Kansas advocacy groups ask for doubling length of initial protection from abuse orders

House bill changes law from one-year maximum to a range of two to five years

By: - January 25, 2023 10:58 am
Two representatives of the Metropolitan Organization to Counter Sexual Assault and two from the Kansas Coalition Against Sexual and Domestic Violence asked the House Judiciary Committee to consider extending initial protection from orders for stalking, sexual assault or human trafficking from one year to a period of not less than two years and not more than five years. (Tim Carpenter/Kansas Reflector)

Two representatives of the Metropolitan Organization to Counter Sexual Assault and two from the Kansas Coalition Against Sexual and Domestic Violence asked the House Judiciary Committee to consider extending initial protection from orders for stalking, sexual assault or human trafficking from one year to a period of not less than two years and not more than five years. (Tim Carpenter/Kansas Reflector)

TOPEKA — Advocates for domestic violence and sexual abuse survivors propose the Kansas Legislature amend state law to provide judges with authority to issue longer protection orders in response to instances of alleged abuse, assault, stalking and human trafficking.

A coalition of organizations made a case Tuesday to the House Judiciary Committee for amending state statute so the length of protective orders could be adopted for a period of not less than two years and not more than five years. The legislation before the committee also would enable plaintiffs to seek renewal of protective orders for periods of two- to five-years.

Under current law, orders in Kansas courts were fixed at one year. Individuals do have an opportunity to apply for one-year extensions.

A measure comparable to House Bill 2029 was introduced during the 2022 legislative session but didn’t gain traction in the House.

Emily Voss, advocacy and outreach specialist at the Metropolitan Organization to Counter Sexual Assault, said the legal process to obtain a protection order from the courts was wrought with barriers. Doubling the length of an initial order to two years and expanding the range to five years would provide victims breathing room as they worked through difficult personal circumstances, she said.

“Getting through the process is challenging under the best of circumstances, given concerns about childcare, transportation and navigating a complex legal system,” Voss said. “In the nearly five years I’ve been doing this work, I’ve never had a client that hasn’t express concern over one of these things ahead of protection order court.”

Victoria Pickering, director of advocacy for MOCSA’s work in Johnson and Wyandotte counties, said protection orders were a tool to reduce likelihood of retaliation or intimidation from perpetrators.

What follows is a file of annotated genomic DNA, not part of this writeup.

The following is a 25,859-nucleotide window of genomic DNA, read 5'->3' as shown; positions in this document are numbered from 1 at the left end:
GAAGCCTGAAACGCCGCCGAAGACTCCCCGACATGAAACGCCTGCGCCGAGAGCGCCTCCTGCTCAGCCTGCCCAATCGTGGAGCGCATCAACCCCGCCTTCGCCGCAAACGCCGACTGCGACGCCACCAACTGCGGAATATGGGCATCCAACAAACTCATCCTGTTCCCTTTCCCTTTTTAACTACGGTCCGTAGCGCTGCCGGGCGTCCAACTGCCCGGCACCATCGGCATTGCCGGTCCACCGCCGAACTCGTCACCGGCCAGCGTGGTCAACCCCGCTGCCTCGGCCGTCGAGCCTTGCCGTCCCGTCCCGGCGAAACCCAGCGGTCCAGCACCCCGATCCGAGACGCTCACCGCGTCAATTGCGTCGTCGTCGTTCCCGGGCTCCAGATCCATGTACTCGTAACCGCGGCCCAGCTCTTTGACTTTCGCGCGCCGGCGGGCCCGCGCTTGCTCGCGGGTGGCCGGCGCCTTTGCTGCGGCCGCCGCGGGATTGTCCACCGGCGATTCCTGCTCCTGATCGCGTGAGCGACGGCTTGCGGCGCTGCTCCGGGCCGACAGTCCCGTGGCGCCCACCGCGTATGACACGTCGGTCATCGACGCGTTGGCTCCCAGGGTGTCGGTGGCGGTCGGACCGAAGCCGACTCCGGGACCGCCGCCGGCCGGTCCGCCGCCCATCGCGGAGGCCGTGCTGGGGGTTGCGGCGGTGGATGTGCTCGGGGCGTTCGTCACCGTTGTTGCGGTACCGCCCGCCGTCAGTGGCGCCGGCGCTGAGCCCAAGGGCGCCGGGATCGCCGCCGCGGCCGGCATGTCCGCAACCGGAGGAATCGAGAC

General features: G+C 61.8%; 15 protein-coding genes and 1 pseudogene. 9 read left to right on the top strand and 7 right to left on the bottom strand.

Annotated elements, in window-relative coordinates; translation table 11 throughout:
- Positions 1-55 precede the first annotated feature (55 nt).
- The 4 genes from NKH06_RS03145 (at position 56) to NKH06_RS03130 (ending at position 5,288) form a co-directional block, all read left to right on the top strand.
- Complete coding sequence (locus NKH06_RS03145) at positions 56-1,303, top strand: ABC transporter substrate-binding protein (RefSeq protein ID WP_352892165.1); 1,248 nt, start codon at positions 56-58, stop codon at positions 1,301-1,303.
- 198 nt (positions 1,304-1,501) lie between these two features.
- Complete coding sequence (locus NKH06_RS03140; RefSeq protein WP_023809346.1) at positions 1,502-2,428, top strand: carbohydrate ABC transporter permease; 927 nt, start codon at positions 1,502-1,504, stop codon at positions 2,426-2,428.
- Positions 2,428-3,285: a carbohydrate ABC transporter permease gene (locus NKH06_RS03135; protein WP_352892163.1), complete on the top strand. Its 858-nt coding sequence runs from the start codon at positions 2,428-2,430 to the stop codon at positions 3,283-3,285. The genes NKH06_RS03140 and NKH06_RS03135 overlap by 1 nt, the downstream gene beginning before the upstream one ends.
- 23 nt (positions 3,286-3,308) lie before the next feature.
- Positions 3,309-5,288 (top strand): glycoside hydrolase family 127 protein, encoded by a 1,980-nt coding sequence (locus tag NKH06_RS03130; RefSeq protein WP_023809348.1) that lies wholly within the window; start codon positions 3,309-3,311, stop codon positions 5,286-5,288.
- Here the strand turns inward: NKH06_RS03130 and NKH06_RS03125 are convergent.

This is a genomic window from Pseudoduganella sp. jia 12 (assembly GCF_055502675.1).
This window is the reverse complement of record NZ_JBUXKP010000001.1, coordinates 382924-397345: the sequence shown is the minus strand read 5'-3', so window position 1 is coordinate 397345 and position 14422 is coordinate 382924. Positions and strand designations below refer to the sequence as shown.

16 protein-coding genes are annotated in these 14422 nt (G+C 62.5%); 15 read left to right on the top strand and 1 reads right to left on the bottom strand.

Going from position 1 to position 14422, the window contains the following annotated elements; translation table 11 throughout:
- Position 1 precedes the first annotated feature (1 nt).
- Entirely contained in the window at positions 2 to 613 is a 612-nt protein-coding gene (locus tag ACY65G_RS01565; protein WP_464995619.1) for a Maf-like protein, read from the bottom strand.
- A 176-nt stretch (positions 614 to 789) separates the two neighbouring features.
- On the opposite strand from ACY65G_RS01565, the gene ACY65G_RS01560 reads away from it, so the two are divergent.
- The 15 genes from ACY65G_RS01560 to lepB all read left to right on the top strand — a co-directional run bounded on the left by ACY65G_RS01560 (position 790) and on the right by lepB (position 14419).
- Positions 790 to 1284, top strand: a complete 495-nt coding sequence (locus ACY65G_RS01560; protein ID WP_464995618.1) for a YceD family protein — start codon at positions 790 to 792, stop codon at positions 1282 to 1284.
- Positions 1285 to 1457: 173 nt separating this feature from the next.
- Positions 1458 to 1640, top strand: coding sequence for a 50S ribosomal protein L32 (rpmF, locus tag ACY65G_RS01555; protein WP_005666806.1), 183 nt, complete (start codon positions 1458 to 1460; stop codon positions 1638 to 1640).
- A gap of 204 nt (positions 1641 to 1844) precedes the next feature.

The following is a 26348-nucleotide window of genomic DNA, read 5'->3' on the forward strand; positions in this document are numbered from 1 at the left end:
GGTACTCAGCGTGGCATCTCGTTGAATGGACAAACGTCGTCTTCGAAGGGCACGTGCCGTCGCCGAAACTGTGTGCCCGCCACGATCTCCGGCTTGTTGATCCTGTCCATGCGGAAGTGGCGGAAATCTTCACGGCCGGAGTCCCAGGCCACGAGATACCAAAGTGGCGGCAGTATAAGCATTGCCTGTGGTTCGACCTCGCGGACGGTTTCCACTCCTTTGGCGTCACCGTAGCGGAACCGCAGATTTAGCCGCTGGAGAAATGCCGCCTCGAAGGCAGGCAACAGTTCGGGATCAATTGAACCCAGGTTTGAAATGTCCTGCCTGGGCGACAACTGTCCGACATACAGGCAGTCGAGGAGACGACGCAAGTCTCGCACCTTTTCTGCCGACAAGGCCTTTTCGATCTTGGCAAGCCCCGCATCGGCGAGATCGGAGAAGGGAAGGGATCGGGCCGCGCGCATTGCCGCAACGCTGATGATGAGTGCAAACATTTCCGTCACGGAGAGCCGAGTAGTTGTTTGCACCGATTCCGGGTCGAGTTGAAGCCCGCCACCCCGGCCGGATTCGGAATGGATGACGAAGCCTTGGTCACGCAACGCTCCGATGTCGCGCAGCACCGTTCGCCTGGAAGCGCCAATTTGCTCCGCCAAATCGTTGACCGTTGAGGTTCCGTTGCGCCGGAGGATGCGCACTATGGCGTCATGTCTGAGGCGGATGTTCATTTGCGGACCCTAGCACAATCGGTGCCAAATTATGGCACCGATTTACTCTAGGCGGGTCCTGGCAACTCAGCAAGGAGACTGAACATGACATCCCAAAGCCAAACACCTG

A one-year protection order, she said, typically conflicted with the 18- to 24-month timeline for completing a prosecution for sexual assault. The COVID-19 pandemic created a backlog of cases resulting in trials occurring three years after an assault, she said.

Jessa Farmer, public policy coordinator for the Kansas Coalition Against Sexual and Domestic Violence, said current Kansas statute left victims who endured years of violence to refile annually for extension of a protection order. She said the burden was on victims to navigate the court system, often without legal representation due to a shortage of attorneys in Kansas willing to take these cases.

The shift to a two- to five-year order would increase efficiency of the court system and allow urgent cases to be addressed more rapidly, she said.

“Applying for a protection order is a step toward independence, but it can also be a threat to an abuser, a stalker or a trafficker’s sense of power and control over their victim. This can increase the danger, violence and risk of death to a victim,” Farmer said.

Mike Burgess, director of policy for the Disability Rights Center of Kansas, said the legal advocacy organization recommended the House committee strengthen the legislation. The single one-year extension should be revised to avoid annual renewals, he said, and a two-year minimum made sense.

“We are supportive of this change,” he said. “However, there are some situations when five years is not long enough.”

He said the bill could be adjusted to grant judges authority to approve successive extensions of protection orders for up to five years if good cause was shown by plaintiffs.

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Tim Carpenter
Tim Carpenter

Tim Carpenter has reported on Kansas for 35 years. He covered the Capitol for 16 years at the Topeka Capital-Journal and previously worked for the Lawrence Journal-World and United Press International. He has been recognized for investigative reporting on Kansas government and politics. He won the Kansas Press Association's Victor Murdock Award six times. The William Allen White Foundation honored him four times with its Burton Marvin News Enterprise Award. The Kansas City Press Club twice presented him its Journalist of the Year Award and more recently its Lifetime Achievement Award. He earned an agriculture degree at Kansas State University and grew up on a small dairy and beef cattle farm in Missouri. He is an amateur woodworker and drives Studebaker cars.

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